This was almost 10 years ago, and my goodness has time flown by. There had been challenges along the way, but I hope that I have given him something that eluded both of us for a while. A peaceful, stable home, where he can live in comfort and ease, as he figures out how to be an adult in this day and age. I don’t think I’ll ever shed away the mantel of my role as a mother/father/sister/brother, but he’s in a good state now.

Love Language Reflections: On Continuing Your Elders’ Hobbies

Both my grandmother and my mother were pretty skilled with sewing. Perhaps part of it is because sewing is taught in schools, during the class called Home Economics and Livelihood Education. I know of countless people who claimed that the lessons from these classes, which are taught from Grade 4 to High School, didn’t quite stick. But then, it is something lola and mama continued on in their adult lives.

Lola (grandma) learned advanced levels of sewing and dressmaking from a vocational school she went to right after high school. It proved really handy as she ended up having eight children, and she spent a lot of time making clothes for them. I guess you can describe these clothing as ‘bespoke’. She was also an entrepreneur, setting up several shops that sold various household items. So, her kids get to pick the fabric they want from the store inventory, and she would make these one-of-a-kind pieces of clothing. I heard she these days, she continues to do this making simple clothes such as shorts and skirts for great-grandkids.

My mother, at least when we were much younger, would also make us clothes. I have a particular memory of her making this beautiful dress for my sister’s dance performance. In our village, schoolchildren perform regularly in school and community events, large group dances that are colorful and festive. After my brother was born, life got a bit more busy, and the sewing machine was stored away and was used more as a decorative coffee table, covered by a nice tablecloth and displayed in the house.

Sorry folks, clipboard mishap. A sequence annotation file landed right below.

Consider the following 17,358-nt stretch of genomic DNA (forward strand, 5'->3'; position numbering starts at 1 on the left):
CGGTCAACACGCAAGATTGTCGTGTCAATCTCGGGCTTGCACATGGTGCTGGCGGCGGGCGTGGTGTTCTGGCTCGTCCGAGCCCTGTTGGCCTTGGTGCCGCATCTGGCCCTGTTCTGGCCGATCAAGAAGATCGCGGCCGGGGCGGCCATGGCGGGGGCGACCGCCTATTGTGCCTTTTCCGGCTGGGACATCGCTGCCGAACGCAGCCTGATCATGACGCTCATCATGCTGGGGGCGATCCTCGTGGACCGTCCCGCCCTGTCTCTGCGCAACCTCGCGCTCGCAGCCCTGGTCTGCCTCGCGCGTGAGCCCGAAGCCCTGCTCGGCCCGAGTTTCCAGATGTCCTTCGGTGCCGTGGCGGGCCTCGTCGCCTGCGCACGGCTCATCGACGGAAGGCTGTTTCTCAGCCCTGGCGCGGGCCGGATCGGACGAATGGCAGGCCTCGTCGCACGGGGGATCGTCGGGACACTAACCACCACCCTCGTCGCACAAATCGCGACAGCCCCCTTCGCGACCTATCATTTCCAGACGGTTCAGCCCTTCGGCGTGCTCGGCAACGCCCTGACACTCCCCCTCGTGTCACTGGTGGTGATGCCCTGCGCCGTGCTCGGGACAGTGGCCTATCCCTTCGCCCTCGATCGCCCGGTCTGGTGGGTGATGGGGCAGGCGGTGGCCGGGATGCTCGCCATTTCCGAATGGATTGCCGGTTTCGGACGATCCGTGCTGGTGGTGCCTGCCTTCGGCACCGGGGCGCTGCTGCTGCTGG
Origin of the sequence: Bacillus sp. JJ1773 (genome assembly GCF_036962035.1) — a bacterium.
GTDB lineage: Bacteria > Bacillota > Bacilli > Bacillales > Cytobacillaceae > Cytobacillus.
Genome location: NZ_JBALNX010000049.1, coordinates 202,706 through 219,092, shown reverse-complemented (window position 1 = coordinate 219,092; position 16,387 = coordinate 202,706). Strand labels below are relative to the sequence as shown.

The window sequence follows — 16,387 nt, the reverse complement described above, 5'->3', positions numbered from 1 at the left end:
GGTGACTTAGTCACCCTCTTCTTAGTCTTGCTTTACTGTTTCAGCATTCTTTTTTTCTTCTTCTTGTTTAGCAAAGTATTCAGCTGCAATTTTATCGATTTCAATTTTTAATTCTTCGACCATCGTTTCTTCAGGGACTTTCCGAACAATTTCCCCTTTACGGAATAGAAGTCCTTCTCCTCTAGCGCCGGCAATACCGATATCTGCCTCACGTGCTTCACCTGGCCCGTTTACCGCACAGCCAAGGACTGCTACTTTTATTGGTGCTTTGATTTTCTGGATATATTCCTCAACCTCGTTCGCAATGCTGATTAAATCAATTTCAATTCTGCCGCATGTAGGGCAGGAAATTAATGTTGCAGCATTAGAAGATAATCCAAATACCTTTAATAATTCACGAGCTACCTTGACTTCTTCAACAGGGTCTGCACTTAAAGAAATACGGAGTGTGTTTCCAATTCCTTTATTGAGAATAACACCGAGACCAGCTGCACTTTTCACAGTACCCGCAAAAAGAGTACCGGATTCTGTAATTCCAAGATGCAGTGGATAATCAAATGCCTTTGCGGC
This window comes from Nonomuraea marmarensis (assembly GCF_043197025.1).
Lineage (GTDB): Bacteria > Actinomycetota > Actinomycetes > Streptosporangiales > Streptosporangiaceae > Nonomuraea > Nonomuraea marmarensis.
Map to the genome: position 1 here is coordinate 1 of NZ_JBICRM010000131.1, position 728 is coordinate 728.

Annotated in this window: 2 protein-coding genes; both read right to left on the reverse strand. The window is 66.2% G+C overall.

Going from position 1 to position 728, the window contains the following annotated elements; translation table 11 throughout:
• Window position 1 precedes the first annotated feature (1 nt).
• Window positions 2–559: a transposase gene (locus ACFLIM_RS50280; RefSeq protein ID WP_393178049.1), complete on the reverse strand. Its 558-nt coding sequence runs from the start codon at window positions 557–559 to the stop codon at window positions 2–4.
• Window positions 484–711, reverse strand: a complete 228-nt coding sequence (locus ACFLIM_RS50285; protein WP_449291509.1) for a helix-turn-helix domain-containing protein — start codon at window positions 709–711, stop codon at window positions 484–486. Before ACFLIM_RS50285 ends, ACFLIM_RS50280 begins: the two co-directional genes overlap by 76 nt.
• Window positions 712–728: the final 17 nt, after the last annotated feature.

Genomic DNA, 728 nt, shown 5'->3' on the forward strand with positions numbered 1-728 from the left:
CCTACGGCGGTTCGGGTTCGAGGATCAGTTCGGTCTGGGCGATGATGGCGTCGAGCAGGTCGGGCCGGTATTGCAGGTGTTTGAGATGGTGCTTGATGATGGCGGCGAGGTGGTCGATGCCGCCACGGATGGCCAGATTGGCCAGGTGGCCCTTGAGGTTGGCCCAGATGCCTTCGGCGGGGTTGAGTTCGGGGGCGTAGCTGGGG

The sewing machine now fulfills many roles in my life. There’s the practical and utilitarian side, since knowing how to sew can help fix clothing and make them last longer. Hand-me-downs and thirfted items, worn by other people who have a different body size become an almost perfect fit for me. There’s the creative side, where a beautiful dress that doesn’t fit my chest anymore can become a beautiful sleeveless blouse, or the collection of old t-shirts can become a quilt for the living room, and the bedroom.

And then, there’s something else that I didn’t quite realize until now. It’s the “positive feeling” of continuing an inter-generational legacy. Perhaps it’s the same feeling that people get when they end up loving the same type of music as their elders, or mastering the same recipe that has been passed down onto the generations.

It’s strange because neither one of them actually taught me how to use the sewing machine. In my mother’s case, I was too young, and then she passed away so soon. During all those years I lived with my grandmother, it was she who was at the sewing machine, not me. And when I would bring home the sewing projects I have made from school, she would even scold me for how I badly did them. But I have been on the receiving end of her sewing handiwork. She would go to the old family home and take several bags of clothes that my aunts use to wear, and then she would tailor them to fit me. I have enough dresses go to to church and to go for Wednesday non-uniform days for an entire year without repeating a single outfit. Grandma would tell me which daughter wore each hand-me-down item that she was tailoring to fit me, and she would also complain about how some of the dresses are just too small for my larger frame.